7. Eliminate corporate taxes
8. Increase the standard income tax deduction annually
9. Increase federal spending on the myriad initiatives that benefit America’s 99%
No nation can tax itself into prosperity, nor grow without money growth. Monetary Sovereignty: Cutting federal deficits to grow the economy is like applying leeches to cure anemia. Two key equations in economics:
Federal Deficits – Net Imports = Net Private Savings
Gross Domestic Product = Federal Spending + Private Investment and Consumption – Net Imports
14 thoughts on “–The cure for the fiscal cliff: The fiscal slide”
From what I’ve read, the deficit and the debt poll quite low on lists of voters’ concerns; politicians and pundits are the ones who can’t stop hystericizing about that non-issue. So, what do we do to put some pressure on the President? How do we get him to say, “Taxes the same or lower; increased spending to reduce unemployment, promote recovery and start to reverse our trend of declining infrastructure and education; reduced deficit: short-term, it’s mathematically impossible to have all three. We won’t give on the spending, so, taxes or deficit, Republicans, take your pick.”
Amazing huh? Austerity will destroy us. We don’t want that. So let’s slow down the destruction a bit. We will still be destroyed, but at least we will avoid being destroyed.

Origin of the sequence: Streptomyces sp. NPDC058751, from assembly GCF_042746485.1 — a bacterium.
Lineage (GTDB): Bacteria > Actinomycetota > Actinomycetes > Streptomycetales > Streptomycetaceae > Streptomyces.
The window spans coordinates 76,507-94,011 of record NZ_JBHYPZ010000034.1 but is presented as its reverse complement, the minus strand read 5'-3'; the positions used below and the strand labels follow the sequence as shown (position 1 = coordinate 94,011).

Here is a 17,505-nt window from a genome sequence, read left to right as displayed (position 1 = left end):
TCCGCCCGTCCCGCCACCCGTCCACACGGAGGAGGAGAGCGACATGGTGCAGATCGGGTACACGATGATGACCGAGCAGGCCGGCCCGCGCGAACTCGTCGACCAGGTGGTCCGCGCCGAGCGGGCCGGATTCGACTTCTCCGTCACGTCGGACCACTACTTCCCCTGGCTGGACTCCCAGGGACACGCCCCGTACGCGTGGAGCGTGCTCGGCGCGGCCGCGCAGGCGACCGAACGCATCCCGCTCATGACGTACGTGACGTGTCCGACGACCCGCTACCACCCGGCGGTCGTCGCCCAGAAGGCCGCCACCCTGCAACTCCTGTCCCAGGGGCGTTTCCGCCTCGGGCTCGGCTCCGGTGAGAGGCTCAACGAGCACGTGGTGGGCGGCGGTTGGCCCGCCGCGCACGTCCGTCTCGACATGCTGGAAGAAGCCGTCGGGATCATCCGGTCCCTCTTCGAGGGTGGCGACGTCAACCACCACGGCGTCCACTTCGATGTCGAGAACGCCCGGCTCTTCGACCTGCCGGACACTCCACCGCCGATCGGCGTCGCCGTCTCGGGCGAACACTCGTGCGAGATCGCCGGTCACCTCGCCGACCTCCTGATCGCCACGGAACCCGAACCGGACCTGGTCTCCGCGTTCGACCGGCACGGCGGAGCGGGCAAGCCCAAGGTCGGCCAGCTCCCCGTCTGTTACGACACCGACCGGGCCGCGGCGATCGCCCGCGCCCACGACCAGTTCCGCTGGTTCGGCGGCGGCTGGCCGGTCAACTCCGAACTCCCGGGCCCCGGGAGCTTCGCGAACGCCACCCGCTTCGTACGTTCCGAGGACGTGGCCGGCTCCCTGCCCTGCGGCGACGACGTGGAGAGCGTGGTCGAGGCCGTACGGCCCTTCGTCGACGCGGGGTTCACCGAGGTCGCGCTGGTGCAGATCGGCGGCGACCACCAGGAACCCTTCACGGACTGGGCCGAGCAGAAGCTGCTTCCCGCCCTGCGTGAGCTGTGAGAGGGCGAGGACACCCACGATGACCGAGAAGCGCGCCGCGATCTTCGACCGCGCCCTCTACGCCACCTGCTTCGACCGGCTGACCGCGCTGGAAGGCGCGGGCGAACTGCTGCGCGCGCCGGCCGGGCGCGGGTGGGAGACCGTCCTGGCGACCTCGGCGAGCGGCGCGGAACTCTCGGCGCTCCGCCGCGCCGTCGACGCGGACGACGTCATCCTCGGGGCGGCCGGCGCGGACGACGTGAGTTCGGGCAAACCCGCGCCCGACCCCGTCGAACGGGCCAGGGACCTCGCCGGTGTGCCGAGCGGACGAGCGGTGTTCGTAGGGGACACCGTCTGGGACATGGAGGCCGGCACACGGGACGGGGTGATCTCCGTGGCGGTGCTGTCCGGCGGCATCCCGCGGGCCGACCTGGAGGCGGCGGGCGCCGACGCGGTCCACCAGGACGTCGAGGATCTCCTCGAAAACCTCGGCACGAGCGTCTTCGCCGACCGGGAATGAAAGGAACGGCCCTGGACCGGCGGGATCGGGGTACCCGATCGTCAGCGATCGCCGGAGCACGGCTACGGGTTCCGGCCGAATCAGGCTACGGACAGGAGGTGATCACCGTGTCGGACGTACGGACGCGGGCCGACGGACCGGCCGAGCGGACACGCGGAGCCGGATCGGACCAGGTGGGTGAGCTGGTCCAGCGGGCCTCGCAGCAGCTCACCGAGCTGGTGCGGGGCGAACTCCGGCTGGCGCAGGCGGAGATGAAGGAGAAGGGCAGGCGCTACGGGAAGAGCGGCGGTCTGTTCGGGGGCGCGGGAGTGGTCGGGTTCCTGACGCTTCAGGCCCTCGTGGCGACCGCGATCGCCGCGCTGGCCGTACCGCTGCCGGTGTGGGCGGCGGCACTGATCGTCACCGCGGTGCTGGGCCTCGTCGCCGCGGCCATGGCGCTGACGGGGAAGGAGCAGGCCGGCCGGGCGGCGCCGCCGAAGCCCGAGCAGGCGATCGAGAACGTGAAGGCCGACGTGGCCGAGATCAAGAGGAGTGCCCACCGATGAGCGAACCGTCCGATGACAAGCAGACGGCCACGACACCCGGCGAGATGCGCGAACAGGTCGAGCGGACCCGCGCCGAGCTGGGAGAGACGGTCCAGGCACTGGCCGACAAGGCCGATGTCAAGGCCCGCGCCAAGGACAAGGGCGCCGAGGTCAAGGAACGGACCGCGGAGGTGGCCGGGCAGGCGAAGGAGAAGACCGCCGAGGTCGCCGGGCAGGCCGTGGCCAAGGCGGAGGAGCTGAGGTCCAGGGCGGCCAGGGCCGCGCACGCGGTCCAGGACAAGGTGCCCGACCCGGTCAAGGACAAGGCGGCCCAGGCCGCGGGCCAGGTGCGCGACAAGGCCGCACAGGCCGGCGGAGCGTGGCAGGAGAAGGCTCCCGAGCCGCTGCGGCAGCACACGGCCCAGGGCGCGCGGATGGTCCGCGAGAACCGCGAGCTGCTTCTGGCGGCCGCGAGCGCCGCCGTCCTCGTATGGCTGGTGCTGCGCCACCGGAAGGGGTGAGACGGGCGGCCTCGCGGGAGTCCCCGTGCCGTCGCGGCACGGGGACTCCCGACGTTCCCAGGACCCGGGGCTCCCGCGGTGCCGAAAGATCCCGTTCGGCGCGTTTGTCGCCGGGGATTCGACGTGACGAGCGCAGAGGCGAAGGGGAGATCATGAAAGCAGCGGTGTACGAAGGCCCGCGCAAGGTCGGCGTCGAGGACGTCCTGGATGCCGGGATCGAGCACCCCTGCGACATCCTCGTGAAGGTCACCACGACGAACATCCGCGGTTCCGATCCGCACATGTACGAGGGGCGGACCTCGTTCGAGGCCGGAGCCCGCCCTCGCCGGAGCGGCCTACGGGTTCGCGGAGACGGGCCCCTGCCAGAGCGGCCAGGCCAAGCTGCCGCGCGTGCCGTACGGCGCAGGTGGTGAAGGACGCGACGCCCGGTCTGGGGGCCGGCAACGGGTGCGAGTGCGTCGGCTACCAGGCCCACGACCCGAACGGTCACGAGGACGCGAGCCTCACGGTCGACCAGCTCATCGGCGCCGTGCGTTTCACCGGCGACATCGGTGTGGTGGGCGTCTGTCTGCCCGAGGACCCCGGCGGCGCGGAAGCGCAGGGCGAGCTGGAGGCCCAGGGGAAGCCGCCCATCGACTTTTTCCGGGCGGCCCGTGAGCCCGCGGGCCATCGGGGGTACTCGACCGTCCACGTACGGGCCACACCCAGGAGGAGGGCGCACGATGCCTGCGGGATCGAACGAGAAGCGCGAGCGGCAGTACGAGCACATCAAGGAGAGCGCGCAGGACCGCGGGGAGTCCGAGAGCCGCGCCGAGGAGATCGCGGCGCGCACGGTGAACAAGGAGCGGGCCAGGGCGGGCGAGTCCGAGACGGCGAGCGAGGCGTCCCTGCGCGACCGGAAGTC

Orwell would be proud. Freedom is slavery. Ignorance is strength. Austerity is prosperity. Leeches cure anemia. I just read a report from the European Commission which claims that the reason why austerity has been so disastrous is that austerity has not been nearly harsh enough. The European masses believe this, yet the masses do not want more austerity. Like average Americans, they live with the anxiety of cognitive dissonance, and they become angry if you offer them relief by explaining the truth. They are not happy unless they are miserable. Perhaps this the only way that humans can form societies in the first place. Perhaps kings and rulers have always known this. “You think me selfish because I rule them, but every time I have tried to make them happier, they went haywire. Since they are only comfortable in slavery, they only want to hear that which maintains their slavery. They only want lies and contradiction. If you do not believe me, then try telling them the truth yourself, and see what happens.”